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Prostate cancer has become the third biggest cancer killer in the UK

It can sometimes take something really shocking to make the news and sadly that was the case earlier this year. You might have seen the headlines yourself – it was in every national newspaper and on all the major TV and radio channels: prostate cancer has now overtaken breast cancer to become the third biggest cancer killer in the UK.

Thanks to your support so far, we’ve raised awareness of the need for research which recently led to the government committing more money to prostate cancer research. But after decades of underfunding, this still isn’t enough, and we still need your help.

Over the past twenty years, the number of men dying from prostate cancer has been steadily increasing as the advances in better treatments hasn’t kept pace with the growing older population. By contrast we’ve seen the number of deaths from breast cancer falling over the same time period and it is now lower than the deaths from prostate cancer.

Breast cancer vs prostate cancer deaths

By donating today, you can help rewrite the headlines.

There have been major advances in breast cancer including a national screening programme with mammograms and a more tailored precision medicine approach to treatment. These have had a tremendous impact for thousands of women and we want to achieve the same for men.

We know that early diagnosis is the key to saving lives and a screening programme would help us to do that, but we don’t have good enough tests yet. We currently rely on the PSA blood test as a firstline check, but it simply isn’t accurate enough to be offered to every man regardless of his risk.

If we can accelerate the progress we’re making in research, we could be ready for a screening programme in just five years. Can you imagine the difference that could make?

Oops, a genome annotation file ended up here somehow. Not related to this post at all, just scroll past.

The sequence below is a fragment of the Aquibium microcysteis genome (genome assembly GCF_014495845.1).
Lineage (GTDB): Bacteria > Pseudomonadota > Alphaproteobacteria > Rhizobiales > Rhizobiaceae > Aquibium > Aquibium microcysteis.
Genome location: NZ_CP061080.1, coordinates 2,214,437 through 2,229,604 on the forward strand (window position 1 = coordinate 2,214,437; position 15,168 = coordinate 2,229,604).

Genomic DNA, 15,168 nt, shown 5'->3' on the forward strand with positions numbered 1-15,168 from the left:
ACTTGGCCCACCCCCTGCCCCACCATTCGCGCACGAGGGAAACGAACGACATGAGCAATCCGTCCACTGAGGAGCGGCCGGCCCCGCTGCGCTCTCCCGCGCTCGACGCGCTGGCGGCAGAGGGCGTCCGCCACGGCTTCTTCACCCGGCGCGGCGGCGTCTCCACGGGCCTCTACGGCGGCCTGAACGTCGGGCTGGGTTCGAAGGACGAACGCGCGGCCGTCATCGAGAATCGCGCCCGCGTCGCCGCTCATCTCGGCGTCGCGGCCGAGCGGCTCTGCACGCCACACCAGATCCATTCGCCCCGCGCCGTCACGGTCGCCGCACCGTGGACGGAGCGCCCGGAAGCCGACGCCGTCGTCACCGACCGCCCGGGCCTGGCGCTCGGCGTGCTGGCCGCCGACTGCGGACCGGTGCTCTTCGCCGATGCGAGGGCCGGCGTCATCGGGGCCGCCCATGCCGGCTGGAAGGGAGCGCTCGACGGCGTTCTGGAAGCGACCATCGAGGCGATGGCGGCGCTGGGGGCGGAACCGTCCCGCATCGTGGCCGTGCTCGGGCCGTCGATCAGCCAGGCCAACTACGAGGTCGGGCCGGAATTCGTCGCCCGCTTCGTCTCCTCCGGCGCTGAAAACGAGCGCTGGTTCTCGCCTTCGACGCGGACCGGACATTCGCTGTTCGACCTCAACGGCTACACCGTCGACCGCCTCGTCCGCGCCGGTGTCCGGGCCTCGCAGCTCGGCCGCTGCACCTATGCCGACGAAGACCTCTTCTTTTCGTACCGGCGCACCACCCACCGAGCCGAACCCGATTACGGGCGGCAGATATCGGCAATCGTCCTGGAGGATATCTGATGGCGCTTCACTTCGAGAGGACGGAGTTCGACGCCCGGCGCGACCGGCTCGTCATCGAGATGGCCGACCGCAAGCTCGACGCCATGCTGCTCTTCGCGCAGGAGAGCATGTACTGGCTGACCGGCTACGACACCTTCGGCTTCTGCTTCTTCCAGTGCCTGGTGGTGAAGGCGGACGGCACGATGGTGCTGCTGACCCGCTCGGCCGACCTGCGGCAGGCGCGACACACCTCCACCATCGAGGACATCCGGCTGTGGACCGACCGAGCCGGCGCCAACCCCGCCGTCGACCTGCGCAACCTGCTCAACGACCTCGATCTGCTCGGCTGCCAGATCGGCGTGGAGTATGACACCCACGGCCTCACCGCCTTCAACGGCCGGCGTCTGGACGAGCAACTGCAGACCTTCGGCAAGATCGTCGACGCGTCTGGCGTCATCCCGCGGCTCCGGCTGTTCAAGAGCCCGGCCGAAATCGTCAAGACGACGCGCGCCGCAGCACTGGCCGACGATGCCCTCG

Improving prostate cancer diagnosis

For men like Kevin Webber (pictured above with his son Ollie), it could have made all the difference in the world. At the age of 49, he was diagnosed with advanced prostate cancer – it had been caught too late to be cured and he was told he might only have two years to live. In a single cruel blow, the future life he had planned – seeing his sons go to university, walking his daughter down the aisle, holding his first grandchild – was taken away. 

This research means my sons won't have to face prostate cancer as I am.

- Kevin Webber

 

Kevin’s dad had been diagnosed with prostate cancer, but Kevin didn’t know that put him at a higher risk than average. Kevin’s sons will also be at a high risk when they get older and, with the time he has left, he’s fighting for the crucial research needed so that they will never have to face the same diagnosis as him.

For a screening programme to be put in place, we need to be able to avoid biopsies and treatments for men who don’t need them, while making sure we don’t miss aggressive cancers.

We started funding Dr Hayley Whitaker almost twenty years ago as our first PhD student. She has already developed tests for key markers of prostate cancer and is now taking these further to combine them with new advances in imaging. Finding a more accurate blood test is a crucial part of a screening programme and Dr Whitaker’s research could get us there. Donating today will help us get closer to a screening programme.

When I first started, nobody knew anything about prostate cancer – breast cancer research had all the funding and all the knowledge. Now as time’s gone on, we’ve followed in the footsteps of breast cancer research and we’ve learnt from their successes and their mistakes. So we’ve progressed prostate cancer research much, much faster by being able to learn from what they’ve done.

- Dr Hayley Whitaker


In just five years, we could be at the start of a new era – where prostate cancer is caught and treated early, and men and their families don’t have to fear getting the same news as Kevin. Just imagine seeing the headlines then and knowing that you were a part of making that happen.